Harold Budd, Brighton Dome, Brighton

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The Independent Culture

The avant-garde pianist and composer Harold Budd's final concert before retiring was a real coup for the Festival, with Bill Nelson, John Foxx, Robin Guthrie and Jah Wobble among those joining "the godfather of ambient music".

But it began more like a wake, not helped by the violin virtuoso Alexander Balanescu's sombre introduction. The audience greeted his string quartet almost reverentially, and as each short movement suddenly halted, you could hear the pages of the score being turned and the hum of static. Mournful renditions of "Chrysalis Nu" and "Three Faces West", though exquisitely timed, couldn't help but feel valedictory.

Budd entered, briefly acknowledging the audience. His stabbing chords counterpointed Theo Travis's beautiful flute playing, and on "Arabesque II", Budd's piano rolled and roiled, suggesting an anxious kind of restfulness. His music is always paradoxical in this way, the fragile beauty of the surface belying a darker emotional topography.

The mood was lifted with "How Vacantly You Stare at Me". Budd's minimalism has always suggested a film score (he has written a few) and this was aided tonight by Russell Mills's set design: four drapes and a giant backdrop burnt with colour.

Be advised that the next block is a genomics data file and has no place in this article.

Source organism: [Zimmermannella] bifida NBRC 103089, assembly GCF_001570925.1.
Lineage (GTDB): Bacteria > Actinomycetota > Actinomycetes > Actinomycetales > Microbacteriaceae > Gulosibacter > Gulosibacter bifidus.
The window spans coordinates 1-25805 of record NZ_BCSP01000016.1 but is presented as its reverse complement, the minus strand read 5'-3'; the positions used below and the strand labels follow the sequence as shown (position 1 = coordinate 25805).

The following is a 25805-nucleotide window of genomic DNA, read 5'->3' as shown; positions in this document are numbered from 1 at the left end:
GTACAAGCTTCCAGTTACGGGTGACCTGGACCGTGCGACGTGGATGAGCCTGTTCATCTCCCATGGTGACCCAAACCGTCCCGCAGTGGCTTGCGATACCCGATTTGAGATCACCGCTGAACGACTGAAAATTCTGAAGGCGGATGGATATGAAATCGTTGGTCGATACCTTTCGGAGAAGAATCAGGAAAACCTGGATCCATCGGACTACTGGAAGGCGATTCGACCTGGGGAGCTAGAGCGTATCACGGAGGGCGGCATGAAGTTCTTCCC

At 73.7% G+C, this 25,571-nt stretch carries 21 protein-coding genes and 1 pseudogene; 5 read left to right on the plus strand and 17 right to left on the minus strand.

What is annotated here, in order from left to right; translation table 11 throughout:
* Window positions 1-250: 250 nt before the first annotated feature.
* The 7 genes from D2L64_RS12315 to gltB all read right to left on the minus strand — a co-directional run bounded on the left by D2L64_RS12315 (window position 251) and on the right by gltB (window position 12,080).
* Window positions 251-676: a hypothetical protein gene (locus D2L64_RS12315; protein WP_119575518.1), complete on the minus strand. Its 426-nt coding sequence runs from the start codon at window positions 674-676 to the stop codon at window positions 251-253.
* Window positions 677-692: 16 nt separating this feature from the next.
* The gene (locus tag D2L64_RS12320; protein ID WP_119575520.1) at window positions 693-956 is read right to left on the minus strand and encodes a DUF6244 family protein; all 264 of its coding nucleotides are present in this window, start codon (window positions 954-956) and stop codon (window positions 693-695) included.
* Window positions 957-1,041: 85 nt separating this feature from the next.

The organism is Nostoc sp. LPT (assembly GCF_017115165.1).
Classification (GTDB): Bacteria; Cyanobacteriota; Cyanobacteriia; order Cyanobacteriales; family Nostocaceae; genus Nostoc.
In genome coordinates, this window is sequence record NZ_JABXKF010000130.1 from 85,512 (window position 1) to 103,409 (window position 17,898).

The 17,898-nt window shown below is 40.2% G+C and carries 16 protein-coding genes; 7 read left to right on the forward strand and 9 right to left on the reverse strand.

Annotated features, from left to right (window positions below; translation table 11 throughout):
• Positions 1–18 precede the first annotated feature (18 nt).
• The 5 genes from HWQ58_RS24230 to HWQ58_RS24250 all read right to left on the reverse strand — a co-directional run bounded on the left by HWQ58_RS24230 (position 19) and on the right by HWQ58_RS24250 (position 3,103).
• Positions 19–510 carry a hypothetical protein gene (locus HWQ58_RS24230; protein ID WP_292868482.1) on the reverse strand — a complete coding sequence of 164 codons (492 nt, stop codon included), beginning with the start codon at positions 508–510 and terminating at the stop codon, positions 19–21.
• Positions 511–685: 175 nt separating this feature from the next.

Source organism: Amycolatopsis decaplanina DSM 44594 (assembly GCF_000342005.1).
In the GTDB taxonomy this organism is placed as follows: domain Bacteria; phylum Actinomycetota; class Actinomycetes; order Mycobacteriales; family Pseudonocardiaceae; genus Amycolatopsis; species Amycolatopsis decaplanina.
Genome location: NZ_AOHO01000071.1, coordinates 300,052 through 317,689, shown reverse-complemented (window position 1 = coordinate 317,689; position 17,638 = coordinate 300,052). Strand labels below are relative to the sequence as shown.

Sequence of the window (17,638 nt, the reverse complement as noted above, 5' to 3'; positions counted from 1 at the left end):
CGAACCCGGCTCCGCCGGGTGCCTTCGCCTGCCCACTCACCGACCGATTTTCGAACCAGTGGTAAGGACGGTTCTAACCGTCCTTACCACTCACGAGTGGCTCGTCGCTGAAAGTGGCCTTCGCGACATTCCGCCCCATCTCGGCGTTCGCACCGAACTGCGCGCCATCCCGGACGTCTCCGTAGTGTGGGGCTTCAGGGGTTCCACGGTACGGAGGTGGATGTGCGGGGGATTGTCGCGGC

The reception for the guitar legend Nelson - a few whoops, the odd "yeah!" - was as riotous as it got, but his guitar created a bizarre ecstasy on "The Trees Alone", an elemental spectacle with the echo and refrain of Foxx's gothic incantations turning the hall into a cathedral.

After the interval, Steve Jansen, formerly the drummer with Japan, appeared bathed in blue light and performed the solo gong piece "Lirio", which acted as an awesome segue into the 30-minute mega-jam that followed as the musicians collected on stage. You can see why Budd has liked working with the ex-Cocteau Twin guitarist Guthrie, who similarly squeezes so much out of so little. This was lift music in the elevator to heaven.

Otherwise, the music felt oddly desiccated, Budd's delicate piano all but lost under the other instruments. It wasn't until Jah Wobble's bass groove and Jansen's crisp drumming kicked in that some urgency was injected.

I suppose that a few here might have been secretly hoping that some friends could have arranged his infamous "topless choir" instruction for his "Madrigals for the Rose Angel" score as a send-off, but clearly that would have been too much excitement for everyone.